timeliness is dependent on the significance of the test result.
- Optimize your organization’s
health information technology (IT) capabilities to communicate test results.
Health IT can be used to automate the abovementioned actions and help measure
organization’s patient portal(s) to help patients access test results and
better track their medical histories.
They note that, while many patients find the portals confusing and lacking important context for test results, there are some ways to improve them, including:
- Ensure the portal is
accessible on both large-format computers and hand-held devices.
- Provide and promote patient
access to EHRs, optimally including real time clinical notes and diagnostic
- Explain the test results
directly in the portal.
- Provide patients easy access
to support services as needed for action and follow up.
- Give patients personalized
or contextual information to help them understand what to do with the results.
- Create consensus and
standards on timing and best practices for the portal’s release of normal and
abnormal test results.
However, the Quick Safety alert goes on to caution clinicians not to assume their patients will make use of online portals. It notes that some patients may be uncomfortable or unversed in online portals and would prefer direct person-to-person communication. Clinicians should not rely solely on the portals to communicate abnormal test results and contact their patients directly when action is necessary.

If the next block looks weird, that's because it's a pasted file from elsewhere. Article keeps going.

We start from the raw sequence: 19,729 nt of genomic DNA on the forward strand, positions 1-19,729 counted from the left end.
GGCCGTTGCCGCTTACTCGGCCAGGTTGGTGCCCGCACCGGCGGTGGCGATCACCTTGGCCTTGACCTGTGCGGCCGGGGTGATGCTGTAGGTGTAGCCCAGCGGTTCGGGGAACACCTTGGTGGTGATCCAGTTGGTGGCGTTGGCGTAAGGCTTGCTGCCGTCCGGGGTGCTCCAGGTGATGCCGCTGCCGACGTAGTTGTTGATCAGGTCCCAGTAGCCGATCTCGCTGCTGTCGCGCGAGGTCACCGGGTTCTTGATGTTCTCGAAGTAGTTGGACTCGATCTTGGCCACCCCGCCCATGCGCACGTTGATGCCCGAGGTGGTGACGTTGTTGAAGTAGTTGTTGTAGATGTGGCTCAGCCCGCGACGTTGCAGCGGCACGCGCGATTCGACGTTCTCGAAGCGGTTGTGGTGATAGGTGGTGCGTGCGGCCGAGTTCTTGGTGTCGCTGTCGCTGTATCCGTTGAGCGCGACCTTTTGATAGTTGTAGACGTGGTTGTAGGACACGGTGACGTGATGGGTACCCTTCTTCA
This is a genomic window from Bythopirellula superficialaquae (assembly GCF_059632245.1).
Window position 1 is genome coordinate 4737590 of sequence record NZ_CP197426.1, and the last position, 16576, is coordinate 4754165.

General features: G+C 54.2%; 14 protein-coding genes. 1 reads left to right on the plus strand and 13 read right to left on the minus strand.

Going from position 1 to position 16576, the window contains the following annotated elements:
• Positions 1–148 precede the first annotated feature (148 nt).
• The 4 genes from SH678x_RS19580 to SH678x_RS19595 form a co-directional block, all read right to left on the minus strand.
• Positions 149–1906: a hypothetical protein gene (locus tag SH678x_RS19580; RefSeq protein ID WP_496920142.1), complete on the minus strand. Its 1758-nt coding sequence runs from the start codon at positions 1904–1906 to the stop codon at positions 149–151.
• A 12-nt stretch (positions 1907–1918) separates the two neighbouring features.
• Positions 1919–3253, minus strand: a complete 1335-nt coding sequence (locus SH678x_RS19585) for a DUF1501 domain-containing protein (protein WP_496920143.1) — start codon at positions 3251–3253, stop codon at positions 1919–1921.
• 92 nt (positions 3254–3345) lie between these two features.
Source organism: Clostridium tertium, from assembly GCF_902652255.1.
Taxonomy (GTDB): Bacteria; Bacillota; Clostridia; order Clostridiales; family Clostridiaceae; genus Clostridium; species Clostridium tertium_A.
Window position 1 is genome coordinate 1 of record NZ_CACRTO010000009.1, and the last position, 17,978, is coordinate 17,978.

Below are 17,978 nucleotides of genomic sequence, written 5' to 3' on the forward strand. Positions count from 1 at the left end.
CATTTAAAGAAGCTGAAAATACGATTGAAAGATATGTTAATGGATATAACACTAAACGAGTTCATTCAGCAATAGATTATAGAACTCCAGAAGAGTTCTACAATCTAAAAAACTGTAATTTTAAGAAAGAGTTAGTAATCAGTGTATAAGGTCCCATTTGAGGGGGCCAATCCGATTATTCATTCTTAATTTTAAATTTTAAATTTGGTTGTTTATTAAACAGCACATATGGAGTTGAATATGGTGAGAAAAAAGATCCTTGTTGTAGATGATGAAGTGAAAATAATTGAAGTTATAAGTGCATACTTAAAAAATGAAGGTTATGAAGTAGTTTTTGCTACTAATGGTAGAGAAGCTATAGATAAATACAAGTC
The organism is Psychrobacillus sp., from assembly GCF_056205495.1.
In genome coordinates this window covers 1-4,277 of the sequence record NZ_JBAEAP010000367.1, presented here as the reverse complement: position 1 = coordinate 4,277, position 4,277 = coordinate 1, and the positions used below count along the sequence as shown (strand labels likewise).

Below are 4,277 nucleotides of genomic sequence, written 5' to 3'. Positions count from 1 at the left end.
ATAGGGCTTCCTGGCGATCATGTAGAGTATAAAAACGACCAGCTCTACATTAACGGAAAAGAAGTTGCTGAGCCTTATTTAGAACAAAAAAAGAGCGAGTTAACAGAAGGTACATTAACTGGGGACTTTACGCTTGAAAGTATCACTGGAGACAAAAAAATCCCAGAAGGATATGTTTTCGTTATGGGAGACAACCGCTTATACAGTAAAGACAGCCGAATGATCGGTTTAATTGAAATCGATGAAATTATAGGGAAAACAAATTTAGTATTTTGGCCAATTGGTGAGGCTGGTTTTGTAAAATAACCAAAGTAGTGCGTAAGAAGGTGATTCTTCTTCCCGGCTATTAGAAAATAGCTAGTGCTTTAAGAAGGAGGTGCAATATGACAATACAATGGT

A few of our own additional recommendations:
- Never, ever, tell a patient
they will be contacted if their results are abnormal. No news is not good
news! They need to know when to expect the results and what to do if they
have not been contacted about those results by that time.
- Ask your patient what their
preferred method of receiving test results is, keeping in mind that there are
certain test results you will want to convey to them verbally yourself (either
face-to-face or by phone).
- Make sure you have a system
(a “tickler” file) that alerts you to any test results you have not yet seen.
- Every imaging practice must
have a system in place, in which they identify “significant” findings and have
a way to ensure the patient is made aware of those findings. Many states may
adopt the mandate we described in our November 26, 2019 Patient Safety Tip of
the Week “Pennsylvania
Law on Notifying Patients of Test Results”.
- Pay particular
attention to high-risk scenarios, like tests pending at hospital
discharge (or ER discharge) or tests pending as you go on vacation.
See also our other columns on communicating significant results:
TJC (The Joint Commission). Quick Safety 52: Advancing safety with closed-loop communication of test results. The Joint Commission 2019
“Improving Diagnosis in Medicine” Change Package
HRET (Health Research & Educational Trust). Improving Diagnosis in Medicine. Diagnostic Error Change Package. Health Research & Educational Trust. September 2018
Partnership for Health IT Patient Safety. Health IT Safe Practices for Closing the Loop. Mitigating Delayed, Missed, and Incorrect Diagnoses Related to Diagnostic Testing and Medication Changes Using Health IT. ECRI Institute 2018
ONC (Office of the National Coordinator for Health Information Technology). SAFER GUIDES—Safety Assurance Factors for EHR Resilience. Test Results Reporting and Follow-Up. ONC 2016; September 2016